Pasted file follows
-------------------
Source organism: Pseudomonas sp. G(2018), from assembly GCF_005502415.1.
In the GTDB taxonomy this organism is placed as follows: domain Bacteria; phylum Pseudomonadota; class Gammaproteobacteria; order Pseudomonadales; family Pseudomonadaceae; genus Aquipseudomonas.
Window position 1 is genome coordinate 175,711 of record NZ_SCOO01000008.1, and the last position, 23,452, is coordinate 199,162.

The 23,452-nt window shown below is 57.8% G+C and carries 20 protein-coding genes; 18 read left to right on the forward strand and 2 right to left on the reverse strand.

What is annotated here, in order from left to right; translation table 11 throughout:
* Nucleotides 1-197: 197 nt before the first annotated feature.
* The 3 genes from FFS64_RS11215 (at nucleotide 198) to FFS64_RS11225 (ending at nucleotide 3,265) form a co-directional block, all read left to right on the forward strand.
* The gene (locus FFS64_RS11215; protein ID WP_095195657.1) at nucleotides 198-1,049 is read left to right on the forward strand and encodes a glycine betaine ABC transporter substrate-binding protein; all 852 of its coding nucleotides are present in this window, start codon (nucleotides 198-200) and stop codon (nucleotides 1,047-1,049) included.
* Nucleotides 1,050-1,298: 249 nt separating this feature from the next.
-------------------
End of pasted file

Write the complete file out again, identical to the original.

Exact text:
Source organism: Pseudomonas sp. G(2018), from assembly GCF_005502415.1.
In the GTDB taxonomy this organism is placed as follows: domain Bacteria; phylum Pseudomonadota; class Gammaproteobacteria; order Pseudomonadales; family Pseudomonadaceae; genus Aquipseudomonas.
Window position 1 is genome coordinate 175,711 of record NZ_SCOO01000008.1, and the last position, 23,452, is coordinate 199,162.

The 23,452-nt window shown below is 57.8% G+C and carries 20 protein-coding genes; 18 read left to right on the forward strand and 2 right to left on the reverse strand.

What is annotated here, in order from left to right; translation table 11 throughout:
* Nucleotides 1-197: 197 nt before the first annotated feature.
* The 3 genes from FFS64_RS11215 (at nucleotide 198) to FFS64_RS11225 (ending at nucleotide 3,265) form a co-directional block, all read left to right on the forward strand.
* The gene (locus FFS64_RS11215; protein ID WP_095195657.1) at nucleotides 198-1,049 is read left to right on the forward strand and encodes a glycine betaine ABC transporter substrate-binding protein; all 852 of its coding nucleotides are present in this window, start codon (nucleotides 198-200) and stop codon (nucleotides 1,047-1,049) included.
* Nucleotides 1,050-1,298: 249 nt separating this feature from the next.